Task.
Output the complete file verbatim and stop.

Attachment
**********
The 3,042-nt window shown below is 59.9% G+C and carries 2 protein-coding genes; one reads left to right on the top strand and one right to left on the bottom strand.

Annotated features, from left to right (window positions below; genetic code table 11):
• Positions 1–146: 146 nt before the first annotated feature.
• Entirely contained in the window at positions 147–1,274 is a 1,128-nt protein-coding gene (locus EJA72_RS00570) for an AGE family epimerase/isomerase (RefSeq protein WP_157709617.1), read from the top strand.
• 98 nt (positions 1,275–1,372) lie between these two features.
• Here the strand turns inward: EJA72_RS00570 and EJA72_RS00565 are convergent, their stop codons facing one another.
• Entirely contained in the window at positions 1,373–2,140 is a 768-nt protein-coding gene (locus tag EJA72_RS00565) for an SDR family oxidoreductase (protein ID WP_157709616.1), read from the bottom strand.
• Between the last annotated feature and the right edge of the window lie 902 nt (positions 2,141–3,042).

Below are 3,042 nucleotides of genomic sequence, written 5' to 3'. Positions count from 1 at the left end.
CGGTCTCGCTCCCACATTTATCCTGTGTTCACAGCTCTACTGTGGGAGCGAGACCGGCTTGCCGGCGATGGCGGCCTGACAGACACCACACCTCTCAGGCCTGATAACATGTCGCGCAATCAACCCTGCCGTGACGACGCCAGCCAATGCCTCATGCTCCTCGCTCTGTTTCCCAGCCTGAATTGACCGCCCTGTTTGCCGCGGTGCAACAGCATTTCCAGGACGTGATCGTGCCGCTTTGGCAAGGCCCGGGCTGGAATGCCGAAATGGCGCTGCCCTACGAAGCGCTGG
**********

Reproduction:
The 3,042-nt window shown below is 59.9% G+C and carries 2 protein-coding genes; one reads left to right on the top strand and one right to left on the bottom strand.

Annotated features, from left to right (window positions below; genetic code table 11):
• Positions 1–146: 146 nt before the first annotated feature.
• Entirely contained in the window at positions 147–1,274 is a 1,128-nt protein-coding gene (locus EJA72_RS00570) for an AGE family epimerase/isomerase (RefSeq protein WP_157709617.1), read from the top strand.
• 98 nt (positions 1,275–1,372) lie between these two features.
• Here the strand turns inward: EJA72_RS00570 and EJA72_RS00565 are convergent, their stop codons facing one another.
• Entirely contained in the window at positions 1,373–2,140 is a 768-nt protein-coding gene (locus tag EJA72_RS00565) for an SDR family oxidoreductase (protein ID WP_157709616.1), read from the bottom strand.
• Between the last annotated feature and the right edge of the window lie 902 nt (positions 2,141–3,042).

Below are 3,042 nucleotides of genomic sequence, written 5' to 3'. Positions count from 1 at the left end.
CGGTCTCGCTCCCACATTTATCCTGTGTTCACAGCTCTACTGTGGGAGCGAGACCGGCTTGCCGGCGATGGCGGCCTGACAGACACCACACCTCTCAGGCCTGATAACATGTCGCGCAATCAACCCTGCCGTGACGACGCCAGCCAATGCCTCATGCTCCTCGCTCTGTTTCCCAGCCTGAATTGACCGCCCTGTTTGCCGCGGTGCAACAGCATTTCCAGGACGTGATCGTGCCGCTTTGGCAAGGCCCGGGCTGGAATGCCGAAATGGCGCTGCCCTACGAAGCGCTGG